ADC Differential Non-linearity

Analog-to-Digital Converter (ADC) Differential Non-Linearity (DNL) is defined as the maximum and minimum difference in the step width between the actual transfer function and the perfect transfer function. Non-linearity produces quantization steps with varying widths, some narrower and some wider.

Positive and Negative DNL

For the case of the ideal ADC, the step width should be 1 Least Significant Bit (LSB). The step widths of a non-ideal (actual) ADC with DNL are not exactly 1 LSB. In the figure below, in a maximum case, the width of the step with output value 101 is 1.5 LSB which should ideally be 1 LSB. The DNL, in this case, would be +0.5 LSB. Whereas in a minimum case, the width of the step with output value 001 is only 0.5 LSB which is 0.5 LSB less than the expected width. So, the DNL now would be ±0.5 LSB.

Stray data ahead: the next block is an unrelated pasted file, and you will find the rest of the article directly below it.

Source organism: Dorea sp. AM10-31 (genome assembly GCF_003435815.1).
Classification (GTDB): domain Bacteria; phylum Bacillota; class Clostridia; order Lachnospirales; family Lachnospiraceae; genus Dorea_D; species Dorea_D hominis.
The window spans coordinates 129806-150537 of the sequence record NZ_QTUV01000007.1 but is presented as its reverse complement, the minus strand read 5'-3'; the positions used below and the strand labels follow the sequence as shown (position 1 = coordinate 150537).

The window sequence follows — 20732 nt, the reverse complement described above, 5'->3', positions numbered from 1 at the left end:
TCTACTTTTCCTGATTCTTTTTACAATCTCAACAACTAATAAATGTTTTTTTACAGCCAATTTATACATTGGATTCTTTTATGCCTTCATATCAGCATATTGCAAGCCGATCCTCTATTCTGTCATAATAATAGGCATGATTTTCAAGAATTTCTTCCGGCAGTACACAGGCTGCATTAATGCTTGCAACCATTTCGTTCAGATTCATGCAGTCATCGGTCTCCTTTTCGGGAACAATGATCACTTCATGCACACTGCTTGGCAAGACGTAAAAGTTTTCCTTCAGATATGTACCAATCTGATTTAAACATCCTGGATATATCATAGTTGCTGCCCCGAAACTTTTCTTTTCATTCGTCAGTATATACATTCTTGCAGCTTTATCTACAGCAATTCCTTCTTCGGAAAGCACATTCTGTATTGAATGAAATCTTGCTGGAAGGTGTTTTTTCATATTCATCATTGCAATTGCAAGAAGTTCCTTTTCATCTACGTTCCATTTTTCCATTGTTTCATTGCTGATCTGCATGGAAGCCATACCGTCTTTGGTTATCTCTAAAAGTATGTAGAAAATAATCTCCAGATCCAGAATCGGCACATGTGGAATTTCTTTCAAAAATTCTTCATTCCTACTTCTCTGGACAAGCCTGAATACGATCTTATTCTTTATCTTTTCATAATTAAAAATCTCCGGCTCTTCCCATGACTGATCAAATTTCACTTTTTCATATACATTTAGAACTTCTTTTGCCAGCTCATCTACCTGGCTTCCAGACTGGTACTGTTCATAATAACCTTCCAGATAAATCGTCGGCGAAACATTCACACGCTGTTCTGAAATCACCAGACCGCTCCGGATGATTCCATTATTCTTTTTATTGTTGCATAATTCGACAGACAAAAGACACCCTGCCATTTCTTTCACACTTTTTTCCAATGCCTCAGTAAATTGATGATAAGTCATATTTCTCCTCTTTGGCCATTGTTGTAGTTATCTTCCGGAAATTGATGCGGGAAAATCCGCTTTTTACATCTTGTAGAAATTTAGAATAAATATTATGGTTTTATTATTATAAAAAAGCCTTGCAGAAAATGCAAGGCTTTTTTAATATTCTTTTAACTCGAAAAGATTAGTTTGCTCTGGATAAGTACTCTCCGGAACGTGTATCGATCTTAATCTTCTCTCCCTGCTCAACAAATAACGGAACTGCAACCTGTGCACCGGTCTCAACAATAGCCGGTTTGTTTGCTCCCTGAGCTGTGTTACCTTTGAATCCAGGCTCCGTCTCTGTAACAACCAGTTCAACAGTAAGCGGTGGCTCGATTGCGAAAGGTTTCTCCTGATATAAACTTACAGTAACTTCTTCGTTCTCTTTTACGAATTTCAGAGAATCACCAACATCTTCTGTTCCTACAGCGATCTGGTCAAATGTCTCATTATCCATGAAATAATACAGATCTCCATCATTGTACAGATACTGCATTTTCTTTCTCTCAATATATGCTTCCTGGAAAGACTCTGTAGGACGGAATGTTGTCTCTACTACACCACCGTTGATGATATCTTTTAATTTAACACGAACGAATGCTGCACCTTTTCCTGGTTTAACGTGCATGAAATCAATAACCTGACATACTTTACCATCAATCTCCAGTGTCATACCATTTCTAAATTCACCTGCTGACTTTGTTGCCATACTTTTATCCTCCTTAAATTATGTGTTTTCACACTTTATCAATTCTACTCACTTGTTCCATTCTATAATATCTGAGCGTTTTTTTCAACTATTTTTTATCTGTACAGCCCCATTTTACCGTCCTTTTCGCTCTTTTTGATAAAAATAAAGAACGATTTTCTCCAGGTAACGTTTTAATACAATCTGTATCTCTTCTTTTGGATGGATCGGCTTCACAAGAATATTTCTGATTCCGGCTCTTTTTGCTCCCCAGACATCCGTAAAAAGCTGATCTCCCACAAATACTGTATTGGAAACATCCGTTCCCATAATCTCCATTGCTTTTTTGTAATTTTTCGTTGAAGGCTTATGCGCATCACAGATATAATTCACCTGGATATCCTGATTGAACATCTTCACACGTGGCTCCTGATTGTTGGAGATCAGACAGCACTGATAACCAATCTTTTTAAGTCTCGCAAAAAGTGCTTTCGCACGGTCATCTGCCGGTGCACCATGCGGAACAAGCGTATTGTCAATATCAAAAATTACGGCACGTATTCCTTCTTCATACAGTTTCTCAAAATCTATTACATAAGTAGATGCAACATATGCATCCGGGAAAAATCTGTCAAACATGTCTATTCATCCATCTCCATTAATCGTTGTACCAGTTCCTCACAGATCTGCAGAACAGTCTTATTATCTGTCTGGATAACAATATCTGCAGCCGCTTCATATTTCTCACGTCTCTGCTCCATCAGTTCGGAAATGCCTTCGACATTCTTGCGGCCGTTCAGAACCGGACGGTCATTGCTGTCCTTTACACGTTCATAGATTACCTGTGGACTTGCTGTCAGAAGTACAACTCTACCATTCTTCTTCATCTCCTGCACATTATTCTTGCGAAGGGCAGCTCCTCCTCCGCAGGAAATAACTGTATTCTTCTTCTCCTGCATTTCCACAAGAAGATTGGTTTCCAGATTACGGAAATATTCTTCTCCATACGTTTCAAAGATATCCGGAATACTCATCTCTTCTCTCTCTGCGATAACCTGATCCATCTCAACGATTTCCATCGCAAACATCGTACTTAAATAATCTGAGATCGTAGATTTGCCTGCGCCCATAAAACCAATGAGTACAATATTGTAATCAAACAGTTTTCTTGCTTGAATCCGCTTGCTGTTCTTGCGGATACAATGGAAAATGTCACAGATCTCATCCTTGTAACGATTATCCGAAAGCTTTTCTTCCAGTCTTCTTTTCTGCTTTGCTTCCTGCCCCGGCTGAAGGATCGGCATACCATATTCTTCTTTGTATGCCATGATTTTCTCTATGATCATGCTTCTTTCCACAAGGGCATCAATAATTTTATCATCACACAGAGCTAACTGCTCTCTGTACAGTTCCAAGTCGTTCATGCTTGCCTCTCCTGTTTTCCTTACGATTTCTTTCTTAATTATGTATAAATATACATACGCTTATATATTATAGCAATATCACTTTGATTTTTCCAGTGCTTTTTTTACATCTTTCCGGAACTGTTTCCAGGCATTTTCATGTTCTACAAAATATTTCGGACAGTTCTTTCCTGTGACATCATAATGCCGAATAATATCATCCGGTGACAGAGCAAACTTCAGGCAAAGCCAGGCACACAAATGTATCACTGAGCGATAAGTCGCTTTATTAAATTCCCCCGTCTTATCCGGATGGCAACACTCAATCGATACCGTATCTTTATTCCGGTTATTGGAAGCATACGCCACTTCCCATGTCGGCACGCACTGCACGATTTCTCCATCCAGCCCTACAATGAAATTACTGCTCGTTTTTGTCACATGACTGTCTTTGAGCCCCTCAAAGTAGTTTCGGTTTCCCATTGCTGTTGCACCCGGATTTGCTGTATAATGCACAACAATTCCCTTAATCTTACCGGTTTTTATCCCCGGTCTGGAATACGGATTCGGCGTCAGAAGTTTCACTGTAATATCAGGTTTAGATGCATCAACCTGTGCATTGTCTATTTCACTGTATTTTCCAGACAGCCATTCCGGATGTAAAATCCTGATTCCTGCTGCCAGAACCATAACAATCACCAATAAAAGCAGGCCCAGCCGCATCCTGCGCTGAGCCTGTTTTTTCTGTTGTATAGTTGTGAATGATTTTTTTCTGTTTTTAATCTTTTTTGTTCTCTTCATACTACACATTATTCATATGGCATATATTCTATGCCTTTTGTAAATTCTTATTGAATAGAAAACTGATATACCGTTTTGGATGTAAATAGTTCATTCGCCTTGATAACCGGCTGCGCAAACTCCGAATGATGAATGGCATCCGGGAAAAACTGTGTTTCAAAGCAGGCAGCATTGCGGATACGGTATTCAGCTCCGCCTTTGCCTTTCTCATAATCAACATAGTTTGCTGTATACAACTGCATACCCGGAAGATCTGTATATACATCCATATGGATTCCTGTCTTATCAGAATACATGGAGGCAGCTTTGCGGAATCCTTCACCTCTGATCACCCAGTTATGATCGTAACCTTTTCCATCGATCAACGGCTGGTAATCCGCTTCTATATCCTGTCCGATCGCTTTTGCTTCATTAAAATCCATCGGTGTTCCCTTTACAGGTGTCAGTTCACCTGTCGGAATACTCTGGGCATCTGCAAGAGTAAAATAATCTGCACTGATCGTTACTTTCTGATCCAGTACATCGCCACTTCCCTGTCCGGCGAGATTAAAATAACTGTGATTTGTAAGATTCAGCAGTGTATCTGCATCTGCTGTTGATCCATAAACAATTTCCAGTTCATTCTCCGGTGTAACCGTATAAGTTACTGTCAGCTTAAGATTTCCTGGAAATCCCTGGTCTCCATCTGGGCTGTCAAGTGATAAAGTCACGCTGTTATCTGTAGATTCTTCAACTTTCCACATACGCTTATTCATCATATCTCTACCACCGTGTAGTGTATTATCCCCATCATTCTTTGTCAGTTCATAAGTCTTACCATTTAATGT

ADC Missing Code

There are some special cases wherein the actual transfer function of the ADC would look as shown in the figure below (3-bit ADC). The first code transition (from 000 to 001) is caused by an input change of 250 mV. This is exactly as it should be. The second transition, from 001 to 010, has an input change that is 1.25 LSB which is increased by 0.25 LSB. The input change for the third transition is exactly the right size. The digital output remains constant when the input voltage changes from 1000 mV to 1500 mV and code 100 can never appear at the output: it is missing. The higher the resolution of the ADC, the less the severity of the missing code. An ADC with DNL error less than ±1 LSB guarantees no missing code.

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